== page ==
This personal website belongs to Aichi Kazuo, former member of the House of Representatives. It offers an original revision draft known as the Aichi Draft. The draft emphasizes the role of the emperor, introduces Japanese culture and spirit in the Preamble, identifies the emperor as the chief of state, defines "Hinomaru (日の丸)" as the national flag and "Kimigayo (君が代)" as the anthem, promotes peaceful resolution of international conflicts, calls for revision of both clauses of Article 9; renames the SDF as a security force; and establishes articles about the environment, rights to privacy, and measures for dealing with national emergency.
This website is a large anti-revision, peace-seeking forum that publicizes anti-revision meetings, demonstrations, books, and articles. It also addresses the following issues: US army bases in East Asia and Okinawa; dispatching SDF troops to Iraq; history textbooks; and Japan's relations with South Korea. It contains links to other anti-revision organizations; schedules of meetings for both Houses' Research Commission on the Constitution, a list of members in the commissions, as well as a summary of comments made by people who spoke in the commissions' meetings.
The website is dedicated to developing an anti- constitutional revision movement throughout Japan. It introduces articles from major newspapers criticizing revision, as well as minutes of meetings and links to associations opposed to constitutional revision. This website states that the United States, LDP, and Nippon Keidanren intend to make Japan a "war-waging country" through the revision of the constitution.
The website introduces many anti-revision groups. It also features many constitutional-revision-related articles from newspapers, periodicals, statements made by various groups, and reports submitted by several research commissions of the constitution. The website seeks to spread awareness about the constitution, build connections among the groups, and promote anti-revision movements.
The website presents monthly reports summarizing the association's constitutional revision activities. It also contains a list of meetings and a summary of comments made in the meetings in the Research Commission on the Constitution of the House of Councillors. This association defines its role as the supervisor of the Research Commission on the Constitution of the House of Councillors.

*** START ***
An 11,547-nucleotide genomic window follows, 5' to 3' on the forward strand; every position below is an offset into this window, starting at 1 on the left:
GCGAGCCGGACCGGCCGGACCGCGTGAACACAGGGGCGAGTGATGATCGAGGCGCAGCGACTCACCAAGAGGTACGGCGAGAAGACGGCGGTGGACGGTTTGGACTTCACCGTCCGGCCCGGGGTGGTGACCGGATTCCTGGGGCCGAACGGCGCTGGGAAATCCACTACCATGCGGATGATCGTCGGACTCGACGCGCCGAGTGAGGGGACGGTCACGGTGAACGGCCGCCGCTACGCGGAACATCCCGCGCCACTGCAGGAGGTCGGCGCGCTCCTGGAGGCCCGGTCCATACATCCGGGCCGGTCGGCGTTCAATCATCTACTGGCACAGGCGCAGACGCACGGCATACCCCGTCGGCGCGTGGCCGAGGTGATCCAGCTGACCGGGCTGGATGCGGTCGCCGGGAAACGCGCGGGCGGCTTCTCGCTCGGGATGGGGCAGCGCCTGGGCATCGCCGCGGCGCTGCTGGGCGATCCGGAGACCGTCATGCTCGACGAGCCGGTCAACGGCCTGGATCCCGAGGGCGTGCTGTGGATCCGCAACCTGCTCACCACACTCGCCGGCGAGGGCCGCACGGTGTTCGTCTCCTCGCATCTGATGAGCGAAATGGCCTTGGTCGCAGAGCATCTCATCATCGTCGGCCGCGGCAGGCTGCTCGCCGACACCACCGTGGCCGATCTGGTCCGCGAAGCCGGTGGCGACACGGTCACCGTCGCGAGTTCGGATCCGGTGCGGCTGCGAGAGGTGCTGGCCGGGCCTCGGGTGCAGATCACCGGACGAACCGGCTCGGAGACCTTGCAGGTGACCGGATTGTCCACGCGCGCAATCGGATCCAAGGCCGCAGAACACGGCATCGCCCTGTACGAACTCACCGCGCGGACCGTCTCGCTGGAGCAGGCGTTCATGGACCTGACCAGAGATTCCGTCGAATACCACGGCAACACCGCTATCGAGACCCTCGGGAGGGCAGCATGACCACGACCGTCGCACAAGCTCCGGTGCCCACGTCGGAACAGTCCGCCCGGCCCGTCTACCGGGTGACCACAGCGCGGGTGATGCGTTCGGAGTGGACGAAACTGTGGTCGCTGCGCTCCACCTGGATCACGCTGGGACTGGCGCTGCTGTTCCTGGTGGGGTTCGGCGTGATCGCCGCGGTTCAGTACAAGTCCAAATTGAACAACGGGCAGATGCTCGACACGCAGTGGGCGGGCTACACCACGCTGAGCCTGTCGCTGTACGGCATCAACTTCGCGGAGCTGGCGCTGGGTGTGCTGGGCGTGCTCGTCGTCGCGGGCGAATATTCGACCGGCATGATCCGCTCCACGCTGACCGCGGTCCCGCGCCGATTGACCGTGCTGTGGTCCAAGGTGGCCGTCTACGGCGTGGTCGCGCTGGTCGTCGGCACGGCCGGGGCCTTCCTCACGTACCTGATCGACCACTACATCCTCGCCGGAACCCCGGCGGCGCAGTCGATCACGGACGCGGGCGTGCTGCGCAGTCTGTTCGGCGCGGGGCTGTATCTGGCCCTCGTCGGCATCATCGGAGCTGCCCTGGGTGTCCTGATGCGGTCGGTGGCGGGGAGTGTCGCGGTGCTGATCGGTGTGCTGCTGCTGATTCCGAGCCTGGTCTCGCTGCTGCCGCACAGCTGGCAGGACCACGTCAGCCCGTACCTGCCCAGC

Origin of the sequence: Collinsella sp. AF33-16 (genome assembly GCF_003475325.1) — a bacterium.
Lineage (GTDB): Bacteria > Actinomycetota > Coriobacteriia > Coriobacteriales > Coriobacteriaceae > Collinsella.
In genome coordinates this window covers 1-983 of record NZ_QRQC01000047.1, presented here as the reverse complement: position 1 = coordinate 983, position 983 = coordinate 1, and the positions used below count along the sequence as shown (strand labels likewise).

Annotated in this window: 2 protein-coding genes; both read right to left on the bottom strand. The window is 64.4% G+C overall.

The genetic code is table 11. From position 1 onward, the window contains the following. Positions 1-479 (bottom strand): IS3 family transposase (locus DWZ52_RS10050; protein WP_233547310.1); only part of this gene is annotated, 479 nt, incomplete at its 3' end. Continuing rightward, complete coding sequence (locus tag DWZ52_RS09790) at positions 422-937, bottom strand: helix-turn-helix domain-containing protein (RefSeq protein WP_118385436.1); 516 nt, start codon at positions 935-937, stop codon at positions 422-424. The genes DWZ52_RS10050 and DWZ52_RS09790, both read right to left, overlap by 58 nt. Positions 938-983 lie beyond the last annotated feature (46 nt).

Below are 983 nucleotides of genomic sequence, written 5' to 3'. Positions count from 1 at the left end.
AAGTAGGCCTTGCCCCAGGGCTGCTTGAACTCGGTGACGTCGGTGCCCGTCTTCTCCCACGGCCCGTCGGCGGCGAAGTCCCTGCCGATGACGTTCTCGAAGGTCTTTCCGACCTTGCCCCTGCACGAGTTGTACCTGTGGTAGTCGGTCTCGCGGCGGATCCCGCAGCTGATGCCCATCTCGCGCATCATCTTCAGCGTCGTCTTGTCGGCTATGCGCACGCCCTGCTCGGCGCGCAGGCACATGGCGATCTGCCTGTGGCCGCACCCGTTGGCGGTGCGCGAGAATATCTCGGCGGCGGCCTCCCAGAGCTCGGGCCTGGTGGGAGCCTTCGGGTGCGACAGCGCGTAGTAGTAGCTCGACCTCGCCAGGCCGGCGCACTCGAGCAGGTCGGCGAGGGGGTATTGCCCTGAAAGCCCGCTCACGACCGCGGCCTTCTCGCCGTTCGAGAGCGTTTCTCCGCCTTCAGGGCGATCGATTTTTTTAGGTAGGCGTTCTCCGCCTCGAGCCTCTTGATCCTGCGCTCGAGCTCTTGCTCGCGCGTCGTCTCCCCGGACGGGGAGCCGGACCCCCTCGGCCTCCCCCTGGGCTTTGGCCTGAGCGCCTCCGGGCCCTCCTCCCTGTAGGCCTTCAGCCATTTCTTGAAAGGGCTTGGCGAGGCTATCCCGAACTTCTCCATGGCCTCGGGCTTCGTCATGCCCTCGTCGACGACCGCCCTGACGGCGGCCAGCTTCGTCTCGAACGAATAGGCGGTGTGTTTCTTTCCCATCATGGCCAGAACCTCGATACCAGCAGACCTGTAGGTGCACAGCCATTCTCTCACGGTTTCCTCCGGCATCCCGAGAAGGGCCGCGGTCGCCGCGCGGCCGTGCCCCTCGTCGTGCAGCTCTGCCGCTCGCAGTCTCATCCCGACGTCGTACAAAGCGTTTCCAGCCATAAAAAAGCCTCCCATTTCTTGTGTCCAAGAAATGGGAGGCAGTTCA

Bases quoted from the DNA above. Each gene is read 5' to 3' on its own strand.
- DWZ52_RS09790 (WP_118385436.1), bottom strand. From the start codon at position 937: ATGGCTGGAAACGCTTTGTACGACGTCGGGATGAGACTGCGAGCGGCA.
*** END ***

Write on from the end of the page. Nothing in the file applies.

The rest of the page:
国立国会図書館 主な日本国憲法改正試案及び提言 Issue brief, 474
This website contains a sixteen page report (in PDF format) made by the National Diet Library on fifteen different drafts on constitutional revision. Three of the drafts are made by political parties, three by governors, and nine by institutes, associations, and private companies. The table is clear and concise, providing a quick overview of what each draft is proposing for the new constitution.
This website features one of the largest anti-constitutional revision associations in Japan. The association was founded in 2004, and has more than 5,000 branches and tens of thousands of supporters. Founders of the association include Oe Kenzaburo, Tsurumi Shinsuke, and Igami Hiroshi. It argues that advocates of constitutional revision intend for Japan to follow the United States and change Japan into a "war-waging country," and that the U.S. occupation of Iraq makes clear that resolution of conflict through force is unrealistic. Japan needs to develop ties of friendship with peoples of Asia and other regions and shift its diplomatic stance away from the priority on military alliance with the United States. The website collects short messages from scholars, lawyers, writers, and artists and also introduces updated activities, publications, and mail magazines sponsored by the association.
This is a personal website created by Mizushima Asaho, law professor at Waseda University, who supports and publicizes messages on maintaining the present constitution. In addition to his weekly online articles, his website offers unique perspectives on constitutional revision, introductions to his books, and many links to both foreign and domestic websites dealing with the postwar constitution.
http://nippon.zaidan.info/seikabutsu/2002/01252/mokuji.htm (Reference - Constitution Resource 日本財団図書館 http://nippon.zaidan.info/index.html )
This website, maintained by the Nippon Foundation, presents its collection of more than 550 harvested articles regarding constitutional revision. The articles are collected from 1946 to 2003, from four major Japanese newspapers, as well as articles written by many influential governors and scholars. The articles are listed in a chronological order and are sorted by the name of newspaper and by author.
This website encourages Japanese citizens to consider and discuss the constitution, and seeks to provide the citizens with comprehensive information about the constitution. It presents its own draft for a new constitution by Ebashi Takashi, as well as translations of the constitution in Chinese and Korean. It also introduces recent news; citizens' constitutional forums; the revision movement of each political party; numerous academic theses about constitutional revision; an original glossary for the constitution; and a record of all meetings made by the Research Commission on the Constitution of the House of Councilors and of the House of Representatives. The website raises further issues such as citizens' rights and responsibilities; structural revision of prefectural governments; human rights; the right to privacy; environmental problems; and the national anthem.
The website introduces anti-revision articles and academic theses written by scholars, writers, and governors. The website also provides a concise summary of constitution-related events in a chronological order since 1991 to 2001.